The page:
Climate change is real. KB Advancing Green covers real people who are working on climate change solutions to cool our planet.
Steve Coll writes for The New Yorker. He used to be managing editor at the Washington Post. He is Dean of Columbia University’s Graduate School of Journalism. He won a couple of Pulitzer Prizes.
He wrote a book called “Private Empire: ExxonMobil and American Power,” published in 2012. That year, he was interviewed about his book by Frontline. Here is a summary of what he said.
A lot of American companies objected to the 1997 Kyoto Accords (an international agreement organized by the U.N. to stop climate change).
Most of them said it was not fair and would not be good for our economy.
Exxon, however, went after the science.
Exxon does oil and gas. Gas would have done well under climate change regulation. They could have survived Kyoto. In fact, such regulation might have been good for the company’s bottom line.
But Exxon’s then CEO Lee Raymond did not personally believe in the science of climate change, so he decided to go after it.
Exxon (sometimes secretly) funded nonscientific groups (often free market ideologues) to attack the science of climate change. Multimillions of dollars were spent. The American Petroleum Institute was very busy. While other companies participated, Exxon led the way.
The purpose of these lobbying campaigns was to raise doubts about climate change in the public mind. A number of these climate change doubt lobbyists used to lobby for the tobacco industry.
Their messaging did not stop at “warming temperatures are not caused by human activity.” It said global temperatures were not actually warming at all (a topic most scientists had stopped debating about by that time).
Meanwhile, there is evidence that Exxon’s own scientists were doing internal studies to see how climate change could affect oil discovery.
Environmental groups, scientists, and eventually some in Congress became aware of the doubt campaign.
Investigations began. Activists started to activate. Even some of the Rockefellers (Exxon descended from Standard Oil) argued against the company’s approach.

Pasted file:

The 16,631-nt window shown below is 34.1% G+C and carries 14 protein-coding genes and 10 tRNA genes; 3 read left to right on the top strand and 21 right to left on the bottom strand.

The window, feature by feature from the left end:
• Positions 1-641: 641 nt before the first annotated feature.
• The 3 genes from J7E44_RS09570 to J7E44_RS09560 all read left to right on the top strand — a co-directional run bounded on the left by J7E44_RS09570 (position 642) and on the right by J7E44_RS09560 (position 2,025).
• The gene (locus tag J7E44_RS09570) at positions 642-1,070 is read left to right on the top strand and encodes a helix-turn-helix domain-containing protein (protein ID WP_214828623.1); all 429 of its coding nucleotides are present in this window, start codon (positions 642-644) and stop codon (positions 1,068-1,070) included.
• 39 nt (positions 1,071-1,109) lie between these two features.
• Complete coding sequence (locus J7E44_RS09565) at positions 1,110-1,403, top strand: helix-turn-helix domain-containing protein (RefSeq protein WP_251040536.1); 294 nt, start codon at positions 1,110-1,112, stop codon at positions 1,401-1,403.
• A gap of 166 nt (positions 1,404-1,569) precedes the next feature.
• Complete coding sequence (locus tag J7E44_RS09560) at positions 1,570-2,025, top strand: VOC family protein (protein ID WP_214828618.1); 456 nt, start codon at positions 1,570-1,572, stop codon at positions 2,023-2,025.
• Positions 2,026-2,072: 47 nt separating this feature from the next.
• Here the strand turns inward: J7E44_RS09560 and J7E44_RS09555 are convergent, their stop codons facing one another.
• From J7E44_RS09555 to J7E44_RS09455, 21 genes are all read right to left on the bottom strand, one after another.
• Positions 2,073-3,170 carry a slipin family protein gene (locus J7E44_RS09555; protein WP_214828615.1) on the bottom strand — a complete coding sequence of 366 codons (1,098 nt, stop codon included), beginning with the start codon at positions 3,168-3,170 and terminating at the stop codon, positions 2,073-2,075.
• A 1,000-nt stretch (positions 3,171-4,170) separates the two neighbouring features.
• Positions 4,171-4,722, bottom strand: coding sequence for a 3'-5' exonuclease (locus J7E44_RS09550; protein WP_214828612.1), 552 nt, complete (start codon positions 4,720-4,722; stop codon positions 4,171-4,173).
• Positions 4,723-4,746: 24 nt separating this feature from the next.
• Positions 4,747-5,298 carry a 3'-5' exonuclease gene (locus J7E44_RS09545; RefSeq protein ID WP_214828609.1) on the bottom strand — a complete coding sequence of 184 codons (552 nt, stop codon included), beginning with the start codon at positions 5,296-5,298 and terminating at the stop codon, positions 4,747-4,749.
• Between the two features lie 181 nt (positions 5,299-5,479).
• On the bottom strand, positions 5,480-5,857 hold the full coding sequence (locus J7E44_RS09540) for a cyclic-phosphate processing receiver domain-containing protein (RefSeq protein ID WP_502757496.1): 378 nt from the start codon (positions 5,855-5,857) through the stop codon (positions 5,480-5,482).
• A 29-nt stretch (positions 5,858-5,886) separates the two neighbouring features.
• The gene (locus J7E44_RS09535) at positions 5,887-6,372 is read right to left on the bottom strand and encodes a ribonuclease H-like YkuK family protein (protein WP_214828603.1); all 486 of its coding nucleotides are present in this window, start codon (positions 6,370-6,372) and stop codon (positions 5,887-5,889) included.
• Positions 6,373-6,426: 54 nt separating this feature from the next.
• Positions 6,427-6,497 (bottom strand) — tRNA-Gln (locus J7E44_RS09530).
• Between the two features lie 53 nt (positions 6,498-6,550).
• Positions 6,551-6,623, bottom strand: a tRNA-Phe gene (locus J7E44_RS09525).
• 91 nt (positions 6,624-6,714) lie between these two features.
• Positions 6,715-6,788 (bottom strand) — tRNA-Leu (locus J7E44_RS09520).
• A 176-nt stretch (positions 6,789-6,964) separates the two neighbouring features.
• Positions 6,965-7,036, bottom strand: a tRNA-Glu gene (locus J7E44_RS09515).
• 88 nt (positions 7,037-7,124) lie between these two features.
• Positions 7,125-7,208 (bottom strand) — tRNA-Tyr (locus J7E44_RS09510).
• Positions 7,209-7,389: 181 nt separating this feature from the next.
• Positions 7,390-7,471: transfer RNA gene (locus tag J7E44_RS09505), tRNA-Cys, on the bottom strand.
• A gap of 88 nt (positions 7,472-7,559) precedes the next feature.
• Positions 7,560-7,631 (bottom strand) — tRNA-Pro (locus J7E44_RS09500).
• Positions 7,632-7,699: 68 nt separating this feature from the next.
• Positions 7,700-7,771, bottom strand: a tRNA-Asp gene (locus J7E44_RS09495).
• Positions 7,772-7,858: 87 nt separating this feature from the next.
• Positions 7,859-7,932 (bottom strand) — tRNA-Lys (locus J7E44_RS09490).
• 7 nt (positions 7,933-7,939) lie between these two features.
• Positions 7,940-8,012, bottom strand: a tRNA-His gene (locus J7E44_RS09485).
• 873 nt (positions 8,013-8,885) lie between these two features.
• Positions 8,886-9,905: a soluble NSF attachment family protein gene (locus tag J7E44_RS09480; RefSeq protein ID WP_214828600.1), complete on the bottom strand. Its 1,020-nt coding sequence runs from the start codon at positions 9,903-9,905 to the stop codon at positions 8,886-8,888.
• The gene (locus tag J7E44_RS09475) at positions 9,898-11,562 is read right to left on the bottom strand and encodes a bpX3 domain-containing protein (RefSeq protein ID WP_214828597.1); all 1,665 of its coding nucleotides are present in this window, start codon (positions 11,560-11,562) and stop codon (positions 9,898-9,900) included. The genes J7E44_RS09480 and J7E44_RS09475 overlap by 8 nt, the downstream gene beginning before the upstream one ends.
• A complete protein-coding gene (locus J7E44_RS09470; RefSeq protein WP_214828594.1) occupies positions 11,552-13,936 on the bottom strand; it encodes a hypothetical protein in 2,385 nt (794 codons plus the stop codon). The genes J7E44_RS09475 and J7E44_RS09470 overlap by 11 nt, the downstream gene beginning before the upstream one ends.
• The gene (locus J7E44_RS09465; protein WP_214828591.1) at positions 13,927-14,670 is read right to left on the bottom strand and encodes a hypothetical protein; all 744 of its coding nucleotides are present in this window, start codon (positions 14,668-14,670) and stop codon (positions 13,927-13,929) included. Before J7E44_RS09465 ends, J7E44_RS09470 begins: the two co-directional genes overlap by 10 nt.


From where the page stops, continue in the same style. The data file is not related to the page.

There was a movement by climate change activists to identify victims of global warming. An island community under water. A corn farmer in the Midwest who lost his farm to drought.
The Exxon Board got nervous.
The tobacco industry had been sued and held accountable for killing people through intentional public misinformation.
Were there internal Exxon records that would show the company intentionally misled the public? Also, Exxon had traditionally been a very moralist company (up to the 1970s it was not unusual for employees there to pray together during a meeting). Would Exxon scientists come forward the way their counterparts had against big tobacco?
In 2005, Lee Raymond retired.
New CEO Rex Tillerson cut Exxon funding to many of the more radical lobbying groups it had supported.
Exxon lawyers were nervous. They did not want the company to admit liability. So the new messaging was “we were not wrong, we were misunderstood. What we meant to say is global warming is a serious matter. Let’s talk about it.”
In 2009, Obama took office and the Democrats held both houses of Congress. Exxon decided to admit that it was time to support a carbon tax (just not the one Congress was considering that year).
But the 12 year campaign had done its damage – while 97 % of climate scientists are in agreement that climate change is real and is human caused, public perception still hasn’t recovered from doubt.
Since World War II, Americans have been willing to tax themselves to protect current generations from pollution. But they have not been willing to do so for future generations. It seems to take an immediate threat to spark real action.
That threat is here, in the shape of super storms, severe drought, raging fires, and a melting Arctic.
Recently, after experiencing the worst drought in recorded history, Australia (who felt every bit as doubtful about climate change as we did) enacted a price on carbon.
Perhaps Americans will reconsider, too.
Are you taking action to prevent climate change and would like me to write about you, or are you looking for ways to get involved? Contact KB Advancing Green at email@example.com.